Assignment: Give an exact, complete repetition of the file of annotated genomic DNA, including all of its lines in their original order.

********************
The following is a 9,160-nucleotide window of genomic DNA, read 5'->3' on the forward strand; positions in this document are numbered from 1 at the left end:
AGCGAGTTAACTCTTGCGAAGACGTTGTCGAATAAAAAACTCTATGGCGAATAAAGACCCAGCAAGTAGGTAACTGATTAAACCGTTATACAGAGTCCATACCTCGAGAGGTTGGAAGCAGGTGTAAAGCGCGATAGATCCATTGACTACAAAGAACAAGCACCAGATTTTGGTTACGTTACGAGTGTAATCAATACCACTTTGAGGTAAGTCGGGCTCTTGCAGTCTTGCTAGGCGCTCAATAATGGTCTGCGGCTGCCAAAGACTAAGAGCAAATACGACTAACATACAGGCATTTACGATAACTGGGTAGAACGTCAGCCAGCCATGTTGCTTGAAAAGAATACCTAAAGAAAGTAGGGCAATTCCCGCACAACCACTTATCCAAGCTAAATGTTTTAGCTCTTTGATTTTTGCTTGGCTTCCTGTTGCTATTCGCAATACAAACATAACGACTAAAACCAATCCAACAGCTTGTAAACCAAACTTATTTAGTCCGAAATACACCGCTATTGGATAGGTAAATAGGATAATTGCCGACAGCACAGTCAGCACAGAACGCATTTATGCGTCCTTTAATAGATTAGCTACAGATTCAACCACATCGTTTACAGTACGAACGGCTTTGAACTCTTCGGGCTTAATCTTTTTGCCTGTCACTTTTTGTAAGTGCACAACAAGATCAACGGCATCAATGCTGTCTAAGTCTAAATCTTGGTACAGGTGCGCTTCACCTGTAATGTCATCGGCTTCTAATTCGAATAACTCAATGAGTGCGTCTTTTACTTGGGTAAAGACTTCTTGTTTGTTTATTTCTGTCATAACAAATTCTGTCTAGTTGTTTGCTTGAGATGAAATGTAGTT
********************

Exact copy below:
The following is a 9,160-nucleotide window of genomic DNA, read 5'->3' on the forward strand; positions in this document are numbered from 1 at the left end:
AGCGAGTTAACTCTTGCGAAGACGTTGTCGAATAAAAAACTCTATGGCGAATAAAGACCCAGCAAGTAGGTAACTGATTAAACCGTTATACAGAGTCCATACCTCGAGAGGTTGGAAGCAGGTGTAAAGCGCGATAGATCCATTGACTACAAAGAACAAGCACCAGATTTTGGTTACGTTACGAGTGTAATCAATACCACTTTGAGGTAAGTCGGGCTCTTGCAGTCTTGCTAGGCGCTCAATAATGGTCTGCGGCTGCCAAAGACTAAGAGCAAATACGACTAACATACAGGCATTTACGATAACTGGGTAGAACGTCAGCCAGCCATGTTGCTTGAAAAGAATACCTAAAGAAAGTAGGGCAATTCCCGCACAACCACTTATCCAAGCTAAATGTTTTAGCTCTTTGATTTTTGCTTGGCTTCCTGTTGCTATTCGCAATACAAACATAACGACTAAAACCAATCCAACAGCTTGTAAACCAAACTTATTTAGTCCGAAATACACCGCTATTGGATAGGTAAATAGGATAATTGCCGACAGCACAGTCAGCACAGAACGCATTTATGCGTCCTTTAATAGATTAGCTACAGATTCAACCACATCGTTTACAGTACGAACGGCTTTGAACTCTTCGGGCTTAATCTTTTTGCCTGTCACTTTTTGTAAGTGCACAACAAGATCAACGGCATCAATGCTGTCTAAGTCTAAATCTTGGTACAGGTGCGCTTCACCTGTAATGTCATCGGCTTCTAATTCGAATAACTCAATGAGTGCGTCTTTTACTTGGGTAAAGACTTCTTGTTTGTTTATTTCTGTCATAACAAATTCTGTCTAGTTGTTTGCTTGAGATGAAATGTAGTT